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Pension Plan Terminations
Pension Plan Terminations (2d ed., BNA Books, 1998), co-authored by Edward R. Mackiewicz (former General Counsel of the Pension Benefit Guaranty Corporation) and myself, is a treatise on the legal, tax and practical aspects of terminating qualified retirement plans.  The bulk of the text deals with standard terminations of defined benefit pension plans, which are the most difficult aspect of the subject, but it also covers terminations of defined contribution plans in some detail.  In case anyone is interested, here is further information.
Updates and corrections to the text of Pension Plan Terminations
Economic Growth and Tax Relief Reconciliation Act of 2001, summary of provisions affecting employee benefits (chart)
"Following the Terms of the Plan": What Does It Mean? What If You Don't? Many practitioners assume, and the IRS has occasionally asserted, that strict adherence to plan provisions is a condition for qualification under section 401(a). Is that position supported by the statute and regulations? If not, what are the real consequences of operational deviations that do not violate any explicit qualification rule?
Sales of Stock Options to Family Limited Partnerships: Caveats raises questions about the viability of obtaining capital gain treatment for stock option profits through an intervening sale to a family limited partnership. This strategy is currently popular in some quarters but is, in my view, unduly risky (and, as readers of other materials here will infer, I am not one of the pension world's leading Nervous Nellies). (N.B.: Since this article was written, the IRS has imposed tax shelter listing and reporting requirements on these transactions.)
Light Through the Glass: More on Discounted Options and the Tax-Exempt Executive, written in collaboration with A. Thomas Brisendine, discusses the use of options (usually on mutual funds) with an exercise price below the fair market value of the optioned property as a compensation technique for executives of tax-exempt organizations. Deloitte & Touche pioneered this strategy. (N.B.: This article is now of mostly historical interest. The final regulations under section 457 dealt a blow to discounted options by treating them as deferred compensation, a position later written into the statute by section 409A.)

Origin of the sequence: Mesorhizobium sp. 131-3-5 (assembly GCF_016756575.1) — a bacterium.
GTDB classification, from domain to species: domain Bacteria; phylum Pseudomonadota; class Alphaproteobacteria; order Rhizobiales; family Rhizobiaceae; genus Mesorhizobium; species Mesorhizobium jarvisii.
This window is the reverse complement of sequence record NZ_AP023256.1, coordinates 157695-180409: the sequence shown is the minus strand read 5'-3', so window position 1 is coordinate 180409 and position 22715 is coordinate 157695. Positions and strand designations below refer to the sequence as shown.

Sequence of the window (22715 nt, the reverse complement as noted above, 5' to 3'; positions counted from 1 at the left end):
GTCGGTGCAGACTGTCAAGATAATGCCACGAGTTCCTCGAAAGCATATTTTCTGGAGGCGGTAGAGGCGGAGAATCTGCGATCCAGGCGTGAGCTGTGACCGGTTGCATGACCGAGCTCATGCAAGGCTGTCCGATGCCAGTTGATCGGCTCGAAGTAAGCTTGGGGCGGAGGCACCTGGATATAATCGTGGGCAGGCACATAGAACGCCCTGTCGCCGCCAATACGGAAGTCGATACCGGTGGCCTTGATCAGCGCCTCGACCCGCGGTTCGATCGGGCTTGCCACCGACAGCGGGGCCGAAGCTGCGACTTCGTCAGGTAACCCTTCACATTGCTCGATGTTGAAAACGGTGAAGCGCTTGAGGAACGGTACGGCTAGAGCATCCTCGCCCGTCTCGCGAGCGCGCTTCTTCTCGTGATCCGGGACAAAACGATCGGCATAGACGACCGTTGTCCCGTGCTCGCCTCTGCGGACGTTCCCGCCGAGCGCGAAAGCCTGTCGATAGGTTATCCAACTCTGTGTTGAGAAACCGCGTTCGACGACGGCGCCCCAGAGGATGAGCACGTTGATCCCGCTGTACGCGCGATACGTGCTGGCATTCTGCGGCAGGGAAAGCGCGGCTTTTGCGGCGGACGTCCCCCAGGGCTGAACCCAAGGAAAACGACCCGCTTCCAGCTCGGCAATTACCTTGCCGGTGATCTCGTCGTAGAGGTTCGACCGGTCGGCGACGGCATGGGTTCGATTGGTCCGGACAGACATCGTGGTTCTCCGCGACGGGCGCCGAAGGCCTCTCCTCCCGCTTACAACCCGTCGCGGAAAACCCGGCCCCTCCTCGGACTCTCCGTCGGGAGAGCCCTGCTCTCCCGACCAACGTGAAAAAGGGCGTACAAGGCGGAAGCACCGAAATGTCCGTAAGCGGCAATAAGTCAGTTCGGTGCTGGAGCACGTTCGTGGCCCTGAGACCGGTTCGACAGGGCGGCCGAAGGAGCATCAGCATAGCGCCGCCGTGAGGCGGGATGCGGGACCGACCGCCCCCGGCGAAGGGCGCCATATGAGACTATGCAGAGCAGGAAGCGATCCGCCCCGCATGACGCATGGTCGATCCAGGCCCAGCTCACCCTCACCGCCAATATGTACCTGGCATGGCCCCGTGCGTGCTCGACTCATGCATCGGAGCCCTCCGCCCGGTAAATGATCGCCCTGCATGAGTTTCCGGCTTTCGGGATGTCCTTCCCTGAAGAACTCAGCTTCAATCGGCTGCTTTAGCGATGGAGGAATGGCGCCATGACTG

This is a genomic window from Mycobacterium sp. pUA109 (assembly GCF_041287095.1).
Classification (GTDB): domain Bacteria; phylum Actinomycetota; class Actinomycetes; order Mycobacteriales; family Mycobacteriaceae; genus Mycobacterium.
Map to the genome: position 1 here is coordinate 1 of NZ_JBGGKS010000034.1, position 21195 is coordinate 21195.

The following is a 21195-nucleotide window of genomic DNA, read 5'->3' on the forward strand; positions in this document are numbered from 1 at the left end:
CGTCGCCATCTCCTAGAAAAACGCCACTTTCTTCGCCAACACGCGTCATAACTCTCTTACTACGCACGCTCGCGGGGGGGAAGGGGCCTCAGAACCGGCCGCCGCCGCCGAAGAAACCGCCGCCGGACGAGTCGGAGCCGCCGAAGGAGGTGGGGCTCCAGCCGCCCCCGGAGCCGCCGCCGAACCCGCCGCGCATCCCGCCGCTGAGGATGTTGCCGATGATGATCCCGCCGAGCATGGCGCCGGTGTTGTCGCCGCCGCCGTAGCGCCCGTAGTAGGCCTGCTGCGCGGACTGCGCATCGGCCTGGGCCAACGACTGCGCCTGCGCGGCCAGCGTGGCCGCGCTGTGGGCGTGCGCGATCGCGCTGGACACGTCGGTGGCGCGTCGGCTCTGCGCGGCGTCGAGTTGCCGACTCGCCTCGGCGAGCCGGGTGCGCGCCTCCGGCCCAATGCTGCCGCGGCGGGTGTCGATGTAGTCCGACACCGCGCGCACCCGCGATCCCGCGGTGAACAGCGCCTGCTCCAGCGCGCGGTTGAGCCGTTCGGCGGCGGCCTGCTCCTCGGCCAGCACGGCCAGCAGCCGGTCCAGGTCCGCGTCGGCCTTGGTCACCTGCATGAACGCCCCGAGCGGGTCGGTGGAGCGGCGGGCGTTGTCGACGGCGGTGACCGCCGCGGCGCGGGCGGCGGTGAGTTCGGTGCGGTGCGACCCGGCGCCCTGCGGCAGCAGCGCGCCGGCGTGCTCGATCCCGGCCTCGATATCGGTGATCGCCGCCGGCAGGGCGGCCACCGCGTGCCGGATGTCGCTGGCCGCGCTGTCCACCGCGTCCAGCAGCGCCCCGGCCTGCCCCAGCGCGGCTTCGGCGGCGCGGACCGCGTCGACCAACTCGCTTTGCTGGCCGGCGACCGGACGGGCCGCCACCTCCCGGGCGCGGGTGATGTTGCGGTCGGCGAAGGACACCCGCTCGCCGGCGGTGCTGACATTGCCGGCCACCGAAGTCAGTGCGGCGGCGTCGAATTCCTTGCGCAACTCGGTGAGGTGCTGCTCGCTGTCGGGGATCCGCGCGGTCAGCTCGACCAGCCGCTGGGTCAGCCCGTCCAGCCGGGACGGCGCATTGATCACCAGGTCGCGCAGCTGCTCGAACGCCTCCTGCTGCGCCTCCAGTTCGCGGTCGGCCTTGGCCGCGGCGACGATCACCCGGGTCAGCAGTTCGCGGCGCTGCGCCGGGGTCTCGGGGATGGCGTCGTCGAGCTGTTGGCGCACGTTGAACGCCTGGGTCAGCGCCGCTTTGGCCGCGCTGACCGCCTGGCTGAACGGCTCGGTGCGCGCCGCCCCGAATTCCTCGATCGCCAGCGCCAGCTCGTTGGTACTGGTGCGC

Section 410(b): A Cascading Case Study is an introduction to section 410(b) "nondiscrimination" testing for multiple plans of controlled groups of employers.
Once in a while, I comment on pension issues in the Public Policy section of this site or on Stromata Blog. Here are direct links to items that may be of interest:
The Social Security Un-Fund (6/24/04)
Media Bias and Cash Balance Plans (6/23/04)
Cash balance pension plans: Are they legal? (8/21/03)
The pension funding semi-crisis (6/29/03)
The Bush Administration's retirement savings proposals (2/9/03)
Stock option accounting: fact and fancy (7/15/02)
Ninth Circuit pension follies (6/26/02)
A cash balance plan paradox (5/23/02)
Paying for the Enron plans' independent fiduciary (4/20/02)
The virtues of not diversifying (3/26/02)
Ellen Schultz's Wall Street Journal falsifications (2/27/02 and 1/24/02)
Enron's split-dollar life insurance (2/7/02, 2nd item)
401(k) plans: bad cures for nonexistent diseases (2/2/02)
Baby steps toward Social Security reform (12/10/01)
Letters of Comment:
G. Wachtel asks for views on the application of section 414(b) and (c) controlled group principles to tax exempt employers (8/9/02).
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